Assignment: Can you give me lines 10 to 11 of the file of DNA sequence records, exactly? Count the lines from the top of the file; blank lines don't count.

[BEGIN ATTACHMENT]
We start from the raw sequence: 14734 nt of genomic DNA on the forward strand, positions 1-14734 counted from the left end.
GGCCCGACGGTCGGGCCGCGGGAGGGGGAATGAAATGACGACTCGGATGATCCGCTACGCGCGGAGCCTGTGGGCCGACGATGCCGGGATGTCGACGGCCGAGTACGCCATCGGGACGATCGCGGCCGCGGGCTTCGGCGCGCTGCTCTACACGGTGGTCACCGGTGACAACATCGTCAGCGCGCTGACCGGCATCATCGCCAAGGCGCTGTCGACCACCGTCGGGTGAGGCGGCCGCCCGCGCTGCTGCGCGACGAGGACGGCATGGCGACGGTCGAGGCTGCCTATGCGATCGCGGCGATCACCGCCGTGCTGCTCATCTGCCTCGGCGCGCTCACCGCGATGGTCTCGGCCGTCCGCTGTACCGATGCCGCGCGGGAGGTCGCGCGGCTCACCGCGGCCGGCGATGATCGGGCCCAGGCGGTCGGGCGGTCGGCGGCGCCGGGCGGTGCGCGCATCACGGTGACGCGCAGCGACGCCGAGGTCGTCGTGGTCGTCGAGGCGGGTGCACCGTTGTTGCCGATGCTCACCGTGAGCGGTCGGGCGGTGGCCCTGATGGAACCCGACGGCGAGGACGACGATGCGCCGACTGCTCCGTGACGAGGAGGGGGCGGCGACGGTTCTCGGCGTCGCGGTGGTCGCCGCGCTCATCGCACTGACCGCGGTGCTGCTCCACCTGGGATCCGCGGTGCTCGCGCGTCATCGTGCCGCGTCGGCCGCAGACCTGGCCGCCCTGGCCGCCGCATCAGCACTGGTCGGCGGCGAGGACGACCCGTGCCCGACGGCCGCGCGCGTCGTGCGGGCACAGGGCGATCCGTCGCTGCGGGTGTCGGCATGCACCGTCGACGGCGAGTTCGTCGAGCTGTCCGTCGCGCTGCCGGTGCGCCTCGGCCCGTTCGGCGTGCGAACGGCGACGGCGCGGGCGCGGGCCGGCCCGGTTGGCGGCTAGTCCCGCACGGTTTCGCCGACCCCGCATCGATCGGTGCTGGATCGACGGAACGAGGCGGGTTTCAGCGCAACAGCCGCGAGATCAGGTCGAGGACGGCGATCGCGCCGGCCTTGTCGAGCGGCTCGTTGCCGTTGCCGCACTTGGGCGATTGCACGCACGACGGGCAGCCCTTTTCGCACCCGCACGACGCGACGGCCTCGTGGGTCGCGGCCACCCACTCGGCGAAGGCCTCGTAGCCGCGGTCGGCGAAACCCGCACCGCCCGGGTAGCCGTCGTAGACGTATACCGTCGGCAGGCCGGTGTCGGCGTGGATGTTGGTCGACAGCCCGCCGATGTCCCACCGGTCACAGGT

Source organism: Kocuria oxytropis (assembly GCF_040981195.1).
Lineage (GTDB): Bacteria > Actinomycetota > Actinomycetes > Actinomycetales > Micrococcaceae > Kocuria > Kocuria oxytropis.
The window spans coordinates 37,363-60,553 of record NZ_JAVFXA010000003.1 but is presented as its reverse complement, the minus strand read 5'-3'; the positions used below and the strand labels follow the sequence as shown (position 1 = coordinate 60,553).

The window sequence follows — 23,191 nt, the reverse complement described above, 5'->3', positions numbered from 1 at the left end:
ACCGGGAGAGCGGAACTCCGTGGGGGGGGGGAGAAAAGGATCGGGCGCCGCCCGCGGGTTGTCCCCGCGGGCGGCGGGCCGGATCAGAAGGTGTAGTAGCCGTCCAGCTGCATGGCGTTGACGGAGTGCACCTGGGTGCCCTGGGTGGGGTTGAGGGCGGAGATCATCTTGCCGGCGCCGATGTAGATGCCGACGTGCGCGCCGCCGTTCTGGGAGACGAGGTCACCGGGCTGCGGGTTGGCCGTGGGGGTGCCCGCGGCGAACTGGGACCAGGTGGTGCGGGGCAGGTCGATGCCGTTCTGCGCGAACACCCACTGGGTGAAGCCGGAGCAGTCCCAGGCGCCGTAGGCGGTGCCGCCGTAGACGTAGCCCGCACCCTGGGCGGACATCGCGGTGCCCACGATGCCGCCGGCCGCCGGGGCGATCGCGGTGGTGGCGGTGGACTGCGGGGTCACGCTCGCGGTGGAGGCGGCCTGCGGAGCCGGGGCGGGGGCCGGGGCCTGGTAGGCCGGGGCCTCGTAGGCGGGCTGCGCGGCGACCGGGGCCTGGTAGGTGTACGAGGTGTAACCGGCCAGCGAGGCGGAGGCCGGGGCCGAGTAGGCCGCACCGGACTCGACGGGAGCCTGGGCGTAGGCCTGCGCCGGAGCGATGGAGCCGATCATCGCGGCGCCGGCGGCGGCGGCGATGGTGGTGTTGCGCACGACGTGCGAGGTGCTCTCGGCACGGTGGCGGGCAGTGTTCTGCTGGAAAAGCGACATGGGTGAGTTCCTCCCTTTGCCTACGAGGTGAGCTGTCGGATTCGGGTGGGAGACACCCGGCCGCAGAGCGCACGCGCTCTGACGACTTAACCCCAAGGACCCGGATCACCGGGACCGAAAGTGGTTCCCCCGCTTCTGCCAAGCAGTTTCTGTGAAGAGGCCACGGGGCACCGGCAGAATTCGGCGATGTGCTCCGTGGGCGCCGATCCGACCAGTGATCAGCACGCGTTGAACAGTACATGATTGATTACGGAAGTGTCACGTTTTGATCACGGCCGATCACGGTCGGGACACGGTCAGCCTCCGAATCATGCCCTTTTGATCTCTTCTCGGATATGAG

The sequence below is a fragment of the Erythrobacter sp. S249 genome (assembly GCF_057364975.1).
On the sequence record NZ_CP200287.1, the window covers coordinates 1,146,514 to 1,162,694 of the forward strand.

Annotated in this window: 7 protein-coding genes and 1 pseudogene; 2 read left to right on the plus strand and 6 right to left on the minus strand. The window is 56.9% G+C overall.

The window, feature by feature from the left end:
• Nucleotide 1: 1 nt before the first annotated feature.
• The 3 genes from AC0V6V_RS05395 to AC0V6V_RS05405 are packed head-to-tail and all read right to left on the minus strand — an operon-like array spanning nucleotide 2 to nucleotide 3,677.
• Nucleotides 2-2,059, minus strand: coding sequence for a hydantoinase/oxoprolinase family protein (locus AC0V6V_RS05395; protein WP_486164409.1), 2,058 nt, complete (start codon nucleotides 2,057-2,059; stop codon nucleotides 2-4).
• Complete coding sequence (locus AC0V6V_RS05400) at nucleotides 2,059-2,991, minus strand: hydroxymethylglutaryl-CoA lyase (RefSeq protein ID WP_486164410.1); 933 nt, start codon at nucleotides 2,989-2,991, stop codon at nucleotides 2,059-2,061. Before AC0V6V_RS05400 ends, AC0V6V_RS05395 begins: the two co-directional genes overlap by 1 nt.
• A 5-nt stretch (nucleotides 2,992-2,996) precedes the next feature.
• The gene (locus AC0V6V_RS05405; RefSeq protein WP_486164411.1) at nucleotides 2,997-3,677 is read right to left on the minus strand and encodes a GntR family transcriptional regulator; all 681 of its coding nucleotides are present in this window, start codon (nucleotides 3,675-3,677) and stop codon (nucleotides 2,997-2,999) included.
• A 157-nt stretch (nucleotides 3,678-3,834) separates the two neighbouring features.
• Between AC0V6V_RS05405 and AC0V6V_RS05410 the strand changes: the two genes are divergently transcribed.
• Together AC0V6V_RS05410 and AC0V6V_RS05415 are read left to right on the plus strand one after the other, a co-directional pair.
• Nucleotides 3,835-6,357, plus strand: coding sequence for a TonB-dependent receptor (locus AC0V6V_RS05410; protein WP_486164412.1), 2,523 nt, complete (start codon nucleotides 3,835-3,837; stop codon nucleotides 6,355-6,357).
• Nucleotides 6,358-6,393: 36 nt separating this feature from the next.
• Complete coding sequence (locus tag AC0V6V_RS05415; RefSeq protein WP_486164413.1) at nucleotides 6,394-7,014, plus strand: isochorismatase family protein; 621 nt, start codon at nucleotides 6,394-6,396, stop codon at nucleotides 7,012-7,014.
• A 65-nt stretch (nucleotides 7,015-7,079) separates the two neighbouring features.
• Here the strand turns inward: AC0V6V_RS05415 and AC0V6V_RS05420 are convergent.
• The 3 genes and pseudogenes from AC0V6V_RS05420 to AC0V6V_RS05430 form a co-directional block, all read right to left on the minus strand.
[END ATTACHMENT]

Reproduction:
Annotated in this window: 7 protein-coding genes and 1 pseudogene; 2 read left to right on the plus strand and 6 right to left on the minus strand. The window is 56.9% G+C overall.

The window, feature by feature from the left end: